A traditional dish at Barzola, the Llapingacho platter features a potato patty with cheese, egg, pork, and sauted plantain.

On the day we came here the place was buzzing in anticipation of a pay-per-view boxing match on TV. Located in Queens, Barzola is authentic Ecuadorian, from the pop music on the sound system to the menu, which includes tipico (traditional) foods like goat stew and tripe. We opted for a traditional dish, the Llapingacho platter, a yellow potato patty under a blanket of cheese and egg, served with sausage, fried pork chunks, and sauteed plantain. A lot of food for $11, so we didn’t mind springing for an order of pescado curtido ($11) to share, one of the best seviches we’ve ever had. And we had to try the fruit drink called Quaker, made with passionfruit and lulo, a citrus fruit. “You really feel like you’re in another country here,” our companion said as she piled more seviche onto her plate. 92-12 37th Ave., Jackson Heights, 718-205-6900


You don’t go to Hawa Food (a.k.a. Hawa’s Hut) for the atmosphere. At this Queens hole-in the-wall, we were seated at a table wedged between a roti counter and a refrigerator (one of only two tables in the place). But we had a great view of the two Nepali ladies rolling out dough and shaping momo, the Nepalese dumplings that everybody orders. For $7 (cash only) you get a plate of momo stuffed with beef, chicken, or vegetables, rolled super-thin and steamed. You dip them in one of three sauces, all very spicy. 37-38 72d St., Jackson Heights, 718-457-7766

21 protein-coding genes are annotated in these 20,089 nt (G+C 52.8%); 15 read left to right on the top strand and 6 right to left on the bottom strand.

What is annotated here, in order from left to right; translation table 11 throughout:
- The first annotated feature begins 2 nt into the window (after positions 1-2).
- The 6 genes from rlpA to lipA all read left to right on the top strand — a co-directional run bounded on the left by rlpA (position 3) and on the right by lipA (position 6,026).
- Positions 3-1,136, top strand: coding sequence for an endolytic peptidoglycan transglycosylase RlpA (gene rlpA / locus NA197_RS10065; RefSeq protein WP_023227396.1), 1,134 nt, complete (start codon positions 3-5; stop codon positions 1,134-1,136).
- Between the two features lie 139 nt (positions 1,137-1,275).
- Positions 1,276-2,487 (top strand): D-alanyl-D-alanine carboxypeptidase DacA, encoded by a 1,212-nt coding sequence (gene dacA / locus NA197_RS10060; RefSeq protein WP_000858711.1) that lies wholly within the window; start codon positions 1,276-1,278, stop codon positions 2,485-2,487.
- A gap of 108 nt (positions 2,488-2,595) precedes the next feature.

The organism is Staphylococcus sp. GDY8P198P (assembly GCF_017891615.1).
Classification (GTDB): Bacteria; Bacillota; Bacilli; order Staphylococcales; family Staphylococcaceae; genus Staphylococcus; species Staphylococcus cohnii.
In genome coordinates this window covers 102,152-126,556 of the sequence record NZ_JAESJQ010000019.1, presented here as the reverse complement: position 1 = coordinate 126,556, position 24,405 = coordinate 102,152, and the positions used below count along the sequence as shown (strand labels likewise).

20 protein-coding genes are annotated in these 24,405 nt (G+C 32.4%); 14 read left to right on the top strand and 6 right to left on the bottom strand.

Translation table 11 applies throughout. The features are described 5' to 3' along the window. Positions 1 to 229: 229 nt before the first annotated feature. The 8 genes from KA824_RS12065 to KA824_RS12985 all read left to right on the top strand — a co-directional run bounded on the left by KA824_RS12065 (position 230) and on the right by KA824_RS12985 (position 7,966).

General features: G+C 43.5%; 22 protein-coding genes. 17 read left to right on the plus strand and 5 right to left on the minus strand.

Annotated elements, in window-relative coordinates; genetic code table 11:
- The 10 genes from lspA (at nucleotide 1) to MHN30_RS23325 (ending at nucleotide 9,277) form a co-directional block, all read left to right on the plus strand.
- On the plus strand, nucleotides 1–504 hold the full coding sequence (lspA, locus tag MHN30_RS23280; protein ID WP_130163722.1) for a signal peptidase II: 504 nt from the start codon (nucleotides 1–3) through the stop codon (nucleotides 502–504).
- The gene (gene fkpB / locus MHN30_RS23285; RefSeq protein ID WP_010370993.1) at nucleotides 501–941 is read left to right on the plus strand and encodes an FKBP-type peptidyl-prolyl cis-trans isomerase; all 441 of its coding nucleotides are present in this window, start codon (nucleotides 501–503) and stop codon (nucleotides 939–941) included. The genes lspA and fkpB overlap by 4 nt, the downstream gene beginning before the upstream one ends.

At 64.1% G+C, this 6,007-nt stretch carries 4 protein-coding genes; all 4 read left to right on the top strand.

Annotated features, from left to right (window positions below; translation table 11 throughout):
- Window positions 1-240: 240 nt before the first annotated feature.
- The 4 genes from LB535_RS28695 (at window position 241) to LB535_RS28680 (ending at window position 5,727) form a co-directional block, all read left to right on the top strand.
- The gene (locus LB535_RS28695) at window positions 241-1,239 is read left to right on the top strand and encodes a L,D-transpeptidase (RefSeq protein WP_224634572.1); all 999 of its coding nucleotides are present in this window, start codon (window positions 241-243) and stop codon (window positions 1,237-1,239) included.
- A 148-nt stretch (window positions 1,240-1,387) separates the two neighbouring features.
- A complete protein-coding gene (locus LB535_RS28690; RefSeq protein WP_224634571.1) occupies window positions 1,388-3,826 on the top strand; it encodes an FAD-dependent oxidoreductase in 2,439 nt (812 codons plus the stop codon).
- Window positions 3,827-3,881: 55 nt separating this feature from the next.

Unless you’ve traveled to Thailand, you probably haven’t tried Isan Thai (also spelled Isaan) from the northeastern region of the country. There are a few Isan Thai places in New York, but the hot spot of the moment is Somtum Der, a new restaurant in the East Village. Don’t judge by the graffiti-marred exterior; inside is a bright, welcoming space, with lots of pale wood, wicker, and a mirrored wall. Thai waiters, wearing rakish Panama hats (a nod to the trendy ’hood) will recommend good combinations of small plates to share. This isn’t wimpy Americanized fare, so expect assertive flavors and plenty of heat. Don’t miss Tum Thai ($10), the spicy papaya salad that’s a staple. We especially liked the Larb Ped, a minced duck salad with vegetables and green chilis ($11) and Sa Poak Kai Tod Der (fried chicken thighs). If you’re adventurous, there’s Nam Sod (marinated raw pork sausages), and a soup made of pork cartilage. Their pad Thai with crabmeat and crab paste ($15) is far more zingy than any pad Thai we’ve ever tried. We loved it all, and didn’t have room for the dessert our waiter recommended: black jelly with fresh milk.

85 Avenue A, 212-260-8570,


This authentic Georgian restaurant in the East Village has become a go-to spot thanks largely to one dish: adjaruli khachapuri. Basically, this is cheesy bread, Georgian-style: a football-size crunchy loaf with a crater scooped out of the middle, filled with a bubbling blend of feta and mozzarella cheese (subbing for a brined Georgian cheese). As if that weren’t enough gooey deliciousness, they drop in a raw egg at the last minute, creating a thick, salty dip. You break off chunks of the bread, dip it in the goo, and are instantly transported to cheese-drenched heaven. Although chef Maia Acquaviva, a former plastic surgeon in Georgia (the Eurasian republic bordering the Black Sea), creates other tasty dishes with herbs and spices, minced lamb, pinto beans, mushrooms, and so on, it is this one that put Oda House on the map. Menu items about $7-$30. 76 Avenue B, 212-353-3838,

Diane Bair and Pamela Wright can be reached at